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LibreOffice 4 liberates you from Microsoft Office

Jon L. Jacobi | June 28, 2013
LibreOffice is a competitive alternative to Microsoft Office that is extensible, highly compatible, highly configurable, and free.

Base is capable enough that I'm seriously considering moving my invoicing system over to it from Access. It has all the basic features, including forms, reports, SQL, and relational multiple table support.

It can connect to external databases, including those from Microsoft Access. Base doesn't import Access forms and reports, but its form design wizard and editor are good enough that recreating them is a not an unduly tedious task. Subforms are supported so you can display multiple tables in a single form.

Base requires Java for its own databases. However, as a front end for external databases such as the Access database I used in my hands-on, Java is not required.

My test database had only about a thousand records, so I can't say how well Base scales. Feature-wise, it's strictly an end-user database. There are no means to make a database run as a standalone.

LibreOffice Impress
 

Impress didn't display some portions of PowerPoint presentations imported, so in that regard it was one of the less successful modules in LibreOffice.

However, Impress is quite facile at creating presentations, and it exports to PDF, which is the format I see most often these days. PDFs don't require proprietary software, namely PowerPoint, to render. A design wizard and a decent collection of nice-looking templates help to get you started.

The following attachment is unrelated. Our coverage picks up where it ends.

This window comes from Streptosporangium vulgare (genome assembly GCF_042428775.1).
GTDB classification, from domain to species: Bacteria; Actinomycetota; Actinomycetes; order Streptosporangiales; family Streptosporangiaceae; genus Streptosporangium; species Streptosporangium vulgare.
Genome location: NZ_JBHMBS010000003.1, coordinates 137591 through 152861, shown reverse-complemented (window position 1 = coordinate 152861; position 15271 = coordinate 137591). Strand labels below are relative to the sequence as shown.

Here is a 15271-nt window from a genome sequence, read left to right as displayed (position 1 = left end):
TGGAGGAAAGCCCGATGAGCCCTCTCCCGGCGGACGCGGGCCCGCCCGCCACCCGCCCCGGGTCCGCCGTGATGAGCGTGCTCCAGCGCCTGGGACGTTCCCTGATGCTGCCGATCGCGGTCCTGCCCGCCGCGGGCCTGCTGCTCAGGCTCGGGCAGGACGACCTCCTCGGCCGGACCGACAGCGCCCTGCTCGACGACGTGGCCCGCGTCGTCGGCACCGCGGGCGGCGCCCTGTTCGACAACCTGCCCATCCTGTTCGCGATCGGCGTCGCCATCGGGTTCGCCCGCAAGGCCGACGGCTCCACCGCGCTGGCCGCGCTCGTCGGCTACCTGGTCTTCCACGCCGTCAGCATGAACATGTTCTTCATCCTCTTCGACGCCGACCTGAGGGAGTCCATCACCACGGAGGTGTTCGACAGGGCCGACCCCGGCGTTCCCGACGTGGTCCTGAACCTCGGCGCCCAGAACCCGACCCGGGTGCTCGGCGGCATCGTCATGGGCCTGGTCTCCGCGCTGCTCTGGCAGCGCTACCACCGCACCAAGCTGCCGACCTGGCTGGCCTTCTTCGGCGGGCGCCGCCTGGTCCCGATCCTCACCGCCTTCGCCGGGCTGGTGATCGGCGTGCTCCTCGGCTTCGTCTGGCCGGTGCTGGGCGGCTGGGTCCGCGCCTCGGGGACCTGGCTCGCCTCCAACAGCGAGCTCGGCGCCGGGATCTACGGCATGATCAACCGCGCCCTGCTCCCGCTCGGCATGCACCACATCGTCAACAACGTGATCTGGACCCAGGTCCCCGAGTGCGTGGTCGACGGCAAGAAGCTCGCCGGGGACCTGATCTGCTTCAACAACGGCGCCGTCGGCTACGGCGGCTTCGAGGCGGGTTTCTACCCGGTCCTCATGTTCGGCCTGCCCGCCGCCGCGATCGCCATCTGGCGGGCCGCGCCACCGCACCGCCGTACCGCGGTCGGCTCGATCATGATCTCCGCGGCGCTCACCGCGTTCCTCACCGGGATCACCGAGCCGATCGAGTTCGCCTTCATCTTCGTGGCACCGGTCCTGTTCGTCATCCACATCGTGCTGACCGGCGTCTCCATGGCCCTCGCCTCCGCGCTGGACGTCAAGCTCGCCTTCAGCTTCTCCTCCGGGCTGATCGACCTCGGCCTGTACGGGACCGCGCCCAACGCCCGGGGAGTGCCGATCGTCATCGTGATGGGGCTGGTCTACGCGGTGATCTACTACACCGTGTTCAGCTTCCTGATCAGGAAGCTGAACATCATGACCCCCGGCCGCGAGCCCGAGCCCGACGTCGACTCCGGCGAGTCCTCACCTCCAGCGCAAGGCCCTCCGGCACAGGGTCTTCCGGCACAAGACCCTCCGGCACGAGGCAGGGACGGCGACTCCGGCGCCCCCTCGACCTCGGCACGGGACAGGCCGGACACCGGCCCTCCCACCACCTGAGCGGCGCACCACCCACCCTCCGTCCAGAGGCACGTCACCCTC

LibreOffice Math and Draw
Both the Math (formula rendering and shaping) and Draw applications are capable. I found the Draw program and its myriad shapes and objects particularly useful and easy. You can also use the Draw app to create presentations.

Interface and Compatibility
 

LibreOffice's interface is enough like Microsoft Office's that few users will have trouble adjusting to it. It also give you complete control over the contents of menus and toolbars, as well as the actions invoked by keyboard shortcuts. This makes it easy to emulate a program you might be more familiar with, or to streamline your workflow by hiding features you don't use. Personally, I decidedly do not miss Office 2010's window-obscuring menu, poor organization of options, and too-many-clicks interface.

As much as I like LibreOffice, I do have some minor gripes. I do not like the mixing of document types in the recent files list in all the modules. When I'm in Writer, I want to see Writer documents, not the database files and spreadsheets I've been working with. At the very least, they should be divided by type. On the other hand, I like it that LibreOffice provides other types of documents under the "New File" heading. Yes, some reviewers are just hard to please.

 

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